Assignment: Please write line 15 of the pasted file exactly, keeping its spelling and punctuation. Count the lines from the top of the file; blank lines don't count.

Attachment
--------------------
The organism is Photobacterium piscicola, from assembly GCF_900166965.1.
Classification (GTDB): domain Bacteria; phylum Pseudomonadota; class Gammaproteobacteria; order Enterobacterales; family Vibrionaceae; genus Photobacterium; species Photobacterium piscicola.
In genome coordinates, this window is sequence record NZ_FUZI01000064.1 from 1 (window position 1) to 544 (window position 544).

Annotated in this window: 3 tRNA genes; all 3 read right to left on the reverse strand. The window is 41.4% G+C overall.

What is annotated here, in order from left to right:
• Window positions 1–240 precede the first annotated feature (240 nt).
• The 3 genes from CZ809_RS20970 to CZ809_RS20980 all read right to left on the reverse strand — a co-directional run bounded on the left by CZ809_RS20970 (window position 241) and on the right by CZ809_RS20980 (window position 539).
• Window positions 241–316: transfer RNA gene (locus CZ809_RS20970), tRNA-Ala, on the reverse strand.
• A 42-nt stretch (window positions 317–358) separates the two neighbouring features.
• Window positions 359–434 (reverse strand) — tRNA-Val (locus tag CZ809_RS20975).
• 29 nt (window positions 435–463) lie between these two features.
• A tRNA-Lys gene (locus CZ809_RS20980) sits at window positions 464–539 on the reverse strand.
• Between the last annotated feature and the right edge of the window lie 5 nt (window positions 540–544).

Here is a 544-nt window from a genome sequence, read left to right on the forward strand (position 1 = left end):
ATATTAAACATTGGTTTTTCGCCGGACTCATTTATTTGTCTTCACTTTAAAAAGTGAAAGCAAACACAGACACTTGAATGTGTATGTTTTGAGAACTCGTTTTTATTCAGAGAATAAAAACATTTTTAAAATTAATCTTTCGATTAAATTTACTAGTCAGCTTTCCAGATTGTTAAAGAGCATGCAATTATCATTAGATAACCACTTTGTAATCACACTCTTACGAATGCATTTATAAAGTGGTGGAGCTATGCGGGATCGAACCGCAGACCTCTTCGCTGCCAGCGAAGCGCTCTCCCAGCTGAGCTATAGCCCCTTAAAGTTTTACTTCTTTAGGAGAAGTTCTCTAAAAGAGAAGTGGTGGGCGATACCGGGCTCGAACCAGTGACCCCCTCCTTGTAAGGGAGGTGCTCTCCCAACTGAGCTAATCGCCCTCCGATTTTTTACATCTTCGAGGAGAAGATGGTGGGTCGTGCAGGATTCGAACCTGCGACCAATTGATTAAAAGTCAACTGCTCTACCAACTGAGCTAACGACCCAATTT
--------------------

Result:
ATATTAAACATTGGTTTTTCGCCGGACTCATTTATTTGTCTTCACTTTAAAAAGTGAAAGCAAACACAGACACTTGAATGTGTATGTTTTGAGAACTCGTTTTTATTCAGAGAATAAAAACATTTTTAAAATTAATCTTTCGATTAAATTTACTAGTCAGCTTTCCAGATTGTTAAAGAGCATGCAATTATCATTAGATAACCACTTTGTAATCACACTCTTACGAATGCATTTATAAAGTGGTGGAGCTATGCGGGATCGAACCGCAGACCTCTTCGCTGCCAGCGAAGCGCTCTCCCAGCTGAGCTATAGCCCCTTAAAGTTTTACTTCTTTAGGAGAAGTTCTCTAAAAGAGAAGTGGTGGGCGATACCGGGCTCGAACCAGTGACCCCCTCCTTGTAAGGGAGGTGCTCTCCCAACTGAGCTAATCGCCCTCCGATTTTTTACATCTTCGAGGAGAAGATGGTGGGTCGTGCAGGATTCGAACCTGCGACCAATTGATTAAAAGTCAACTGCTCTACCAACTGAGCTAACGACCCAATTT